While the so-called lay ministries are licit and laudable, what we cannot forget is that they are many times suppletory in nature—i.e., to supply for the lack of ordained ministers, whether temporarily or more stably (cf. c.230). They always constitute—to a greater or lesser extent—a denaturing of the lay character of being in the world.
b. Improper Sense of Lay Empowerment in the Code of Canon Law.
Improper means “not proper” or “not really pertaining to” or “not corresponding to”. This is the first sense of lay empowerment that we can find in the Code of Canon Law, referring to the manifestations of the cooperation of the lay faithful with the ordained ministers in the exercise of the sacra potestas or power of jurisdiction (or power of governance) which is really proper of the ordained ministers. This is the sacred power that Christ gave the Apostles (on Peter and the Apostolic College principally) and their successors, which they exercise with the other ordained ministers in persona Christi capitis (“in the person of Christ the Head”).
An attentive reading of c.129 of the Code throws a lot of light on this matter:
Can. 129 — §1. In accord with the prescriptions of law, those who have received sacred orders are capable of the power of governance, which exists in the Church by divine institution and is also called the power of jurisdiction.
— §2. Lay members of the Christian faithful can cooperate in the exercise of this power in accord with the norm of law.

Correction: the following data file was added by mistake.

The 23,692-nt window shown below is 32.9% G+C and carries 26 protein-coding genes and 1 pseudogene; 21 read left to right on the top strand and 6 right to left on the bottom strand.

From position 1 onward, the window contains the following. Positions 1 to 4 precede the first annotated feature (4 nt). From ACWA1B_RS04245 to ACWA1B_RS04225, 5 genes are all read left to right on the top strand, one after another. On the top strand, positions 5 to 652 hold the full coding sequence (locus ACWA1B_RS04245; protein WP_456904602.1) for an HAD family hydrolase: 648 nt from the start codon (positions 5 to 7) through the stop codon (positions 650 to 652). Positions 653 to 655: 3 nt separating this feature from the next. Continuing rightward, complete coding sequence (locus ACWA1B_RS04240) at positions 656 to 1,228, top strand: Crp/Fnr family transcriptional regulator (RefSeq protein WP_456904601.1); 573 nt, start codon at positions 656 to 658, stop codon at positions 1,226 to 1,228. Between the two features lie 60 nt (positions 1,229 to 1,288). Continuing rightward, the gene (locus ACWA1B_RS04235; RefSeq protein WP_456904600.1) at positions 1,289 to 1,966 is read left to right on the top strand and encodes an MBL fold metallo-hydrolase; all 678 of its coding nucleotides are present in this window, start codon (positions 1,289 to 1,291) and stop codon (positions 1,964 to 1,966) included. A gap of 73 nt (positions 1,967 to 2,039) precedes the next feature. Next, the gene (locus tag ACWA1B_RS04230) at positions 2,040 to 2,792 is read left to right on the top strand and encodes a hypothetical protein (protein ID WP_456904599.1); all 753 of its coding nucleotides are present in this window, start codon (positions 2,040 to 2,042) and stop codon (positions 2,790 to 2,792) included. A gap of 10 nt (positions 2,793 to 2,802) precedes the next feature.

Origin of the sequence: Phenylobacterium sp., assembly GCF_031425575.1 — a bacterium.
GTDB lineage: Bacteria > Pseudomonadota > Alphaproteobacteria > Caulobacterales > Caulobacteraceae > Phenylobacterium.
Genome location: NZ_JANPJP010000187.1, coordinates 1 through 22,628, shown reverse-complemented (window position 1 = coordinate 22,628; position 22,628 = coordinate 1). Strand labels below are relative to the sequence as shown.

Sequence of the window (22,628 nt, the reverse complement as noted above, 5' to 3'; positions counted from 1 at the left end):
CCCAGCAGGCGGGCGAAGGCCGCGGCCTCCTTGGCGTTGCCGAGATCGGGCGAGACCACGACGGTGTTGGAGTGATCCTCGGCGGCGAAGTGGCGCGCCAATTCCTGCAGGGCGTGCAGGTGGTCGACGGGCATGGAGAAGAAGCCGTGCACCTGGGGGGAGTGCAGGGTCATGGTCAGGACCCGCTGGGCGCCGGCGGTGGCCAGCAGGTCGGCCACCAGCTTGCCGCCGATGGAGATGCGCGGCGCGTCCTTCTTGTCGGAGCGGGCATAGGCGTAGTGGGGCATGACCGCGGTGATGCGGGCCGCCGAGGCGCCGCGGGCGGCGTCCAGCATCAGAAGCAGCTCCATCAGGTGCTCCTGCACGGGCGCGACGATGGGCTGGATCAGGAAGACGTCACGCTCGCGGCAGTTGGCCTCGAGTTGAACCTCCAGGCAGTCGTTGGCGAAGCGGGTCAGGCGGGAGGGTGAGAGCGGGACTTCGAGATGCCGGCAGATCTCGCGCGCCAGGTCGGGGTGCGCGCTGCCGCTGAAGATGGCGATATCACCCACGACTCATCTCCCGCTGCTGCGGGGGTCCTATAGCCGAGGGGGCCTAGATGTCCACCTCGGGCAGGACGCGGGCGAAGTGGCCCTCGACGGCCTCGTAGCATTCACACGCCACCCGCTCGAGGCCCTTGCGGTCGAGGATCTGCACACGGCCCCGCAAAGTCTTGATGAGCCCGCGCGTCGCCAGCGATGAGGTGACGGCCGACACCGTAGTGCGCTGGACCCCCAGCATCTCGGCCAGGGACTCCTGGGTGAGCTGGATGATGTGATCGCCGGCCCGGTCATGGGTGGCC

Note the difference between §1 and §2: Clerics are capable of the power of governance, as something proper to them. Lay faithful can only cooperate in the exercise of that power, meaning that the principal subject who operates that power are the clerics, while the laymen may only co-operate it.
There are not a few instances of this cooperation of the lay faithful in the exercise of the power of jurisdiction provided for by the Code of Canon Law. For example, laymen can be appointed judges in ecclesiastical tribunals (c.1421, §2); laymen have a consultative vote in the different councils at the parochial and diocesan levels, and can even be consultors in the Holy See (c.228); laymen can dedicate themselves in an organic way in the apostolic work of a Personal Prelature (c.296).
Up to this point, we can make the following preliminary conclusions.
1) The ordinary notion of lay empowerment—which refers to the greater participation of laymen in the liturgical celebrations—is an unfortunate impoverishment of the concept and may even be qualified as a denaturing (more than empowering) of the laymen to assume roles that are not that secular.
2) Another notion of lay empowerment—which refers to the cooperation of laymen in the exercise of the power of governance in the Church—may be more canonical (in the sense that it is in the Code of Canon Law), but can still be classified as improper, since it still represents a mere cooperation in the exercise of the power of jurisdiction which Canon Law really invests on sacred ministers. We still need to arrive at a deeper meaning of lay empowerment—one which would really reflect an intensification of the nature and role of the layman in the Church community.